The Skopje Jazz Festival
Skopje Jazz Festival
The Skopje Jazz Festival is a jazz festival held in Skopje since 1982.It is an institution which had consistent growth in the 1980s, 1990s and continues to grow every year...

 has been held annually in October since 1981. It is part of the European Jazz Network and the European Forum of World Wide Festivals. The artists` profiles include fusion, acid jazz
Acid jazz
Acid jazz is a musical genre that combines elements of jazz, funk and hip-hop, particularly looped beats. It developed in the UK over the 1980s and 1990s and could be seen as tacking the sound of jazz-funk onto electronic dance: jazz-funk musicians such as Roy Ayers, Donald Byrd and Grant Green are...

, Latin jazz
Latin jazz
Latin jazz is the general term given to jazz with Latin American rhythms.The three main categories of Latin Jazz are Brazilian, Cuban and Puerto Rican:# Brazilian Latin Jazz includes bossa nova...

, smooth jazz
Smooth jazz
Smooth jazz is a genre of music that grew out of jazz fusion and is influenced by R&B, funk, rock, and pop music styles ....

, and avant-garde jazz
Avant-garde jazz
Avant-garde jazz is a style of music and improvisation that combines avant-garde art music and composition with jazz. Avant-jazz often sounds very similar to free jazz, but differs in that, despite its distinct departure from traditional harmony, it has a predetermined structure over which ...

. Ray Charles
Ray Charles
Ray Charles Robinson , known by his shortened stage name Ray Charles, was an American musician. He was a pioneer in the genre of soul music during the 1950s by fusing rhythm and blues, gospel, and blues styles into his early recordings with Atlantic Records...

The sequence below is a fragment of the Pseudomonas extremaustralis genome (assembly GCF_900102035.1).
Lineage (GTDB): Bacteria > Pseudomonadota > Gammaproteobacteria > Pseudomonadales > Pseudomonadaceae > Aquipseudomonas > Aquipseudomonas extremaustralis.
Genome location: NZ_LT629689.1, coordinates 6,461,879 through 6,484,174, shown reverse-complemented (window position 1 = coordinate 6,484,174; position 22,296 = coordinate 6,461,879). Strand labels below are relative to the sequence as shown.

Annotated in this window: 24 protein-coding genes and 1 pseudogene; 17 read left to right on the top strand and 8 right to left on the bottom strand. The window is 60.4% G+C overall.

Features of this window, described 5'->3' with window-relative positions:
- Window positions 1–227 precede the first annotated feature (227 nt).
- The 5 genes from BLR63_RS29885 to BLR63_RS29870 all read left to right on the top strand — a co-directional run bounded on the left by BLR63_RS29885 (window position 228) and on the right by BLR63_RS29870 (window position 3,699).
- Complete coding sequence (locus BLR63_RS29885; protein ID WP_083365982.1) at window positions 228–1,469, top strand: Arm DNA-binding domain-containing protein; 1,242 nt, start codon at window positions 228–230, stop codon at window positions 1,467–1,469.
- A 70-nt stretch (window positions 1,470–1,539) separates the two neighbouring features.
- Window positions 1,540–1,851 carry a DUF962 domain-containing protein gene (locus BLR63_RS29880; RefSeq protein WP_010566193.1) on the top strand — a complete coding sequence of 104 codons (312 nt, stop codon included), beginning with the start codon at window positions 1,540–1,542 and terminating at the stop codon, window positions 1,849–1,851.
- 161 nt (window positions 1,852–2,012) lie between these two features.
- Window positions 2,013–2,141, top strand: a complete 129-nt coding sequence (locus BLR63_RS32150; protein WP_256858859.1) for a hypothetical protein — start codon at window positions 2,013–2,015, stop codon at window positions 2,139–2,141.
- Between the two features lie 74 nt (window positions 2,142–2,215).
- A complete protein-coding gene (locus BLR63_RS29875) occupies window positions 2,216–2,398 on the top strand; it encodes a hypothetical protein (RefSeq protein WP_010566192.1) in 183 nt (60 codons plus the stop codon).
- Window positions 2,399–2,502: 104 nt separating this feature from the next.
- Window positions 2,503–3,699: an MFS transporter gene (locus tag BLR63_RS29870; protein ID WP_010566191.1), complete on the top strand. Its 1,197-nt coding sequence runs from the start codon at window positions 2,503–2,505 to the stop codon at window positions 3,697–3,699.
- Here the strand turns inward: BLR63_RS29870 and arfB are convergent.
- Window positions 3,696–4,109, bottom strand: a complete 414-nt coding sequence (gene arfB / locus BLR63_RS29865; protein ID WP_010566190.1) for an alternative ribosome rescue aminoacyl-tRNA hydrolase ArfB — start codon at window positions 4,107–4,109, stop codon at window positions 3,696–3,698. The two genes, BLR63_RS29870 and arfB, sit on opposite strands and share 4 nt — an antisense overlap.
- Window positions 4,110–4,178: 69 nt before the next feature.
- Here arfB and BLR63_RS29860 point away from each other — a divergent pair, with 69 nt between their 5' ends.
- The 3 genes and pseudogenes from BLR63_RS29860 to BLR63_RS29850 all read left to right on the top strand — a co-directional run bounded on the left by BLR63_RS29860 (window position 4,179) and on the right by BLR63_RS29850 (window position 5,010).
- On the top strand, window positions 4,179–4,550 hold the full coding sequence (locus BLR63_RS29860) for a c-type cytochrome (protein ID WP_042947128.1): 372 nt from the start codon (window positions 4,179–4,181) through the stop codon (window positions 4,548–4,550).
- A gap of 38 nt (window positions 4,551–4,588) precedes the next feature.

, Tito Puente
Tito Puente
Tito Puente, , born Ernesto Antonio Puente, was a Latin jazz and Salsa musician. The son of native Puerto Ricans Ernest and Ercilia Puente, of Spanish Harlem in New York City, Puente is often credited as "El Rey de los Timbales" and "The King of Latin Music"...

, Gotan Project
Gotan Project
Gotan Project is a musical group based in Paris, consisting of musicians Philippe Cohen Solal , Eduardo Makaroff , and Christoph H. Müller .-History:...

, Al Di Meola
Al Di Meola
Al Di Meola is an acclaimed American jazz fusion and Latin guitarist, composer, and record producer of Italian origin. With a musical career that has spanned more than three decades, he has become respected as one of the most influential guitarists in jazz to date...

, Youssou N'Dour
Youssou N'Dour
Youssou N'Dour is a Senegalese singer, percussionist and occasional actor. In 2004, Rolling Stone described him as, in Senegal and much of Africa, "perhaps the most famous singer alive." He helped develop a style of popular music in Senegal, known in the Serer language as mbalax, a type of music...

, among others, have performed at the festival. Another music festival in Skopje is the Blues and Soul Festival. It is a relatively new event in the Macedonian cultural scene that occurs every summer in early July. Past guests include Larry Coryell
Larry Coryell
Larry Coryell is an American jazz fusion guitarist.-Biography:Coryell was born in Galveston, Texas. He graduated from Richland High School, in Richland, Washington, where he played in local bands The Jailers, The Rumblers, The Royals, and The Flames. He also played with The Checkers from nearby...

, Mick Taylor
Mick Taylor
Michael Kevin "Mick" Taylor is an English musician, best known as a former member of John Mayall's Bluesbreakers and The Rolling Stones...

 & the All-Stars Blues Band, Candy Dulfer
Candy Dulfer
Candy Dulfer is a Dutch smooth jazz alto saxophonist who began playing at the age of six. She founded her band, Funky Stuff, when she was fourteen years old. Her debut album Saxuality received a Grammy Award nomination. Dulfer has released nine studio albums, two live albums, and one compilation...